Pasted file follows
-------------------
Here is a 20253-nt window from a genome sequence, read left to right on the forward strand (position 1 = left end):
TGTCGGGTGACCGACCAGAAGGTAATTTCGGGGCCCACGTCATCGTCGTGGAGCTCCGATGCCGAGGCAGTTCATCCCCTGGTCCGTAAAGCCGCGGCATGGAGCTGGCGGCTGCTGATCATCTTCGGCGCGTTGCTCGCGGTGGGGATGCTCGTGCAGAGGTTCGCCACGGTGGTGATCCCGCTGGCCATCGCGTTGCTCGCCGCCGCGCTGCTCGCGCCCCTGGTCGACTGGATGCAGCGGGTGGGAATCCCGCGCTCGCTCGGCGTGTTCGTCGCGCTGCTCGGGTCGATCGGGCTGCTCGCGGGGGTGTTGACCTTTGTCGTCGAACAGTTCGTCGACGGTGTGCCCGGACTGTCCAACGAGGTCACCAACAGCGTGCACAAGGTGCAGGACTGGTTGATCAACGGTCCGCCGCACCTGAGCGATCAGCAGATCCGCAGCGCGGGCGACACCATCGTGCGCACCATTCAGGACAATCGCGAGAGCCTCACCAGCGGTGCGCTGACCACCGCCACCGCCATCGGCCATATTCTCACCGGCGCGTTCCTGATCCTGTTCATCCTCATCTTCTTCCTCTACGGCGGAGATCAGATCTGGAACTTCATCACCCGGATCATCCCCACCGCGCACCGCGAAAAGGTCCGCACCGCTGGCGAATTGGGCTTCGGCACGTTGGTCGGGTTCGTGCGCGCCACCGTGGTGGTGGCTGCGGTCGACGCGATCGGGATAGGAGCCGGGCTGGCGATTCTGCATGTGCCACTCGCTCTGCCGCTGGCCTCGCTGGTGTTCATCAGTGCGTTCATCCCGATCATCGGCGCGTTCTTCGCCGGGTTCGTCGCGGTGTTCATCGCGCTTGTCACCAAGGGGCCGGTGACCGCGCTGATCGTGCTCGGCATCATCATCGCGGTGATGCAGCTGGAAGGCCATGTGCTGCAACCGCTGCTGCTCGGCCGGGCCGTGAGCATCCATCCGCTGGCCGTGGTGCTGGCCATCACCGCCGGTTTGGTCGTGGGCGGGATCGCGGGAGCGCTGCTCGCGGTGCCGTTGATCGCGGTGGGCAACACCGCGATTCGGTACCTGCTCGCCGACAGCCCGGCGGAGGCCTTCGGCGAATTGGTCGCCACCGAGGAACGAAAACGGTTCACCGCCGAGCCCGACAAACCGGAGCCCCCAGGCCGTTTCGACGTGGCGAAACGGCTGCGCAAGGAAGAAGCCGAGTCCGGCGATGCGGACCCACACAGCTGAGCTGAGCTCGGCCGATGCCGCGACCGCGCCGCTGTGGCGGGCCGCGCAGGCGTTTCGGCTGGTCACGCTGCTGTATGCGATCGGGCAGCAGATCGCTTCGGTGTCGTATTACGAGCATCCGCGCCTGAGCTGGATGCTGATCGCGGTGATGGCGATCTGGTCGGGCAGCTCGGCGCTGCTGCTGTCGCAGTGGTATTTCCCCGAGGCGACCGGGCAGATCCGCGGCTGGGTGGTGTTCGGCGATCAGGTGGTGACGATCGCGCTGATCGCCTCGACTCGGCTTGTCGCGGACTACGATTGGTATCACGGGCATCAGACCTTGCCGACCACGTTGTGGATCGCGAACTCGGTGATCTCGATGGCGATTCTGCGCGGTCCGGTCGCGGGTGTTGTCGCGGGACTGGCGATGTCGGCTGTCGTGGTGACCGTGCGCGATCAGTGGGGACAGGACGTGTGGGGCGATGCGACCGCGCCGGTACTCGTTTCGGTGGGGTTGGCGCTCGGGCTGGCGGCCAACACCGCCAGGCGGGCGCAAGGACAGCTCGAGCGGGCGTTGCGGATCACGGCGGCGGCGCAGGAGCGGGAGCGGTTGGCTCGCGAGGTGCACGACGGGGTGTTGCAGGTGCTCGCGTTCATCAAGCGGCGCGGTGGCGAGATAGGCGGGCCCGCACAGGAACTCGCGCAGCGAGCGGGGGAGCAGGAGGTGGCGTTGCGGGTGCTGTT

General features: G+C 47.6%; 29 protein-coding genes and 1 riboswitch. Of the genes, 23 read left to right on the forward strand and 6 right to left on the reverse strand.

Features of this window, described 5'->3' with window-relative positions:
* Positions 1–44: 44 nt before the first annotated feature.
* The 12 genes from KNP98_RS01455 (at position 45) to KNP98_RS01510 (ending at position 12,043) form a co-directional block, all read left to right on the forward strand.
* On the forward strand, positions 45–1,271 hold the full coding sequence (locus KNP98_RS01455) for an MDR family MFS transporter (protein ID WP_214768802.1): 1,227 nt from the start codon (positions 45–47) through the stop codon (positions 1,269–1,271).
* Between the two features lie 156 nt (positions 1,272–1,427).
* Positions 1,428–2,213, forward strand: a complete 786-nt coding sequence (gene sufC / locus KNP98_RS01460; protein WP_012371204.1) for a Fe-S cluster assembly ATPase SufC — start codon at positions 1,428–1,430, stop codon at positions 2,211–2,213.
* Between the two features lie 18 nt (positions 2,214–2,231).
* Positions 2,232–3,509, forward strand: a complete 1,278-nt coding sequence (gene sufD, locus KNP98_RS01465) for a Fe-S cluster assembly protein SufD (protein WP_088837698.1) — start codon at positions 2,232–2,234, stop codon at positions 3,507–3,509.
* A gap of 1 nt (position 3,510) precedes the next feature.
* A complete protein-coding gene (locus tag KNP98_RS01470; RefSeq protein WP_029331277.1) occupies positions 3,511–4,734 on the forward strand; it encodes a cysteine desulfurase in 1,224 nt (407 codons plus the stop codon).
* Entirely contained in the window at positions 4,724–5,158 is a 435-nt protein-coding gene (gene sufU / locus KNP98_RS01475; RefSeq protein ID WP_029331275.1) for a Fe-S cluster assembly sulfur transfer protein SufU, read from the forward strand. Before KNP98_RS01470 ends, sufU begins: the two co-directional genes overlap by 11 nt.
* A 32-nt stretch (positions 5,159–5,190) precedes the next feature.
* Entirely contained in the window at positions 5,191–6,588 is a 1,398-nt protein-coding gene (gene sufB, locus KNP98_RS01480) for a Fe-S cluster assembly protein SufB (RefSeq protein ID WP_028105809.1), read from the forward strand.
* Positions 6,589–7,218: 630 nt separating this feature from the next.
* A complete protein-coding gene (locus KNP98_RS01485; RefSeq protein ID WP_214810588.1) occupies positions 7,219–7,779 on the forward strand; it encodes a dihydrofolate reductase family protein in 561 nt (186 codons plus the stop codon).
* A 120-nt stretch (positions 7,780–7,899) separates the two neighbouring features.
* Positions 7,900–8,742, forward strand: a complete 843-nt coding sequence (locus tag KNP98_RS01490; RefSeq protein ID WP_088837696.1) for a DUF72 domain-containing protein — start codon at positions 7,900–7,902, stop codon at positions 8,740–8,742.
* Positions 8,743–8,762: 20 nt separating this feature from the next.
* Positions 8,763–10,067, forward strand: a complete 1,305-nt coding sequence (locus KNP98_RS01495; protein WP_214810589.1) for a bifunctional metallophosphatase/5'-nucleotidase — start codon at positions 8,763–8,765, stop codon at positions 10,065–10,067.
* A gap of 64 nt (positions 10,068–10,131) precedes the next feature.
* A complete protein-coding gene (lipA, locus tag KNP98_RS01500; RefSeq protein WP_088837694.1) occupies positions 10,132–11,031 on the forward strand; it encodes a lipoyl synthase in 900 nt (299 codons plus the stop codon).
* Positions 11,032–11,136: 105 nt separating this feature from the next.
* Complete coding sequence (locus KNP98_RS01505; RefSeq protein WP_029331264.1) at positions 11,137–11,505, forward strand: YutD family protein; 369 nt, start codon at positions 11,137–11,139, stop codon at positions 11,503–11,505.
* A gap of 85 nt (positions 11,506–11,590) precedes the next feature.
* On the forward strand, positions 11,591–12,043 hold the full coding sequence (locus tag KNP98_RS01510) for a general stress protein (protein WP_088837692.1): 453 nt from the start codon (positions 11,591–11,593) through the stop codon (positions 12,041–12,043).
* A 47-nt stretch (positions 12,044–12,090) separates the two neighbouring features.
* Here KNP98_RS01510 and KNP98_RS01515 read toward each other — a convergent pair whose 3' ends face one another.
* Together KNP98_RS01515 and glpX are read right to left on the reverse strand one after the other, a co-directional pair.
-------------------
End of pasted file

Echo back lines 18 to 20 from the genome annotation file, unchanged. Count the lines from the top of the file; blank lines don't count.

* A complete protein-coding gene (locus KNP98_RS01485; RefSeq protein ID WP_214810588.1) occupies positions 7,219–7,779 on the forward strand; it encodes a dihydrofolate reductase family protein in 561 nt (186 codons plus the stop codon).
* A 120-nt stretch (positions 7,780–7,899) separates the two neighbouring features.
* Positions 7,900–8,742, forward strand: a complete 843-nt coding sequence (locus tag KNP98_RS01490; RefSeq protein ID WP_088837696.1) for a DUF72 domain-containing protein — start codon at positions 7,900–7,902, stop codon at positions 8,740–8,742.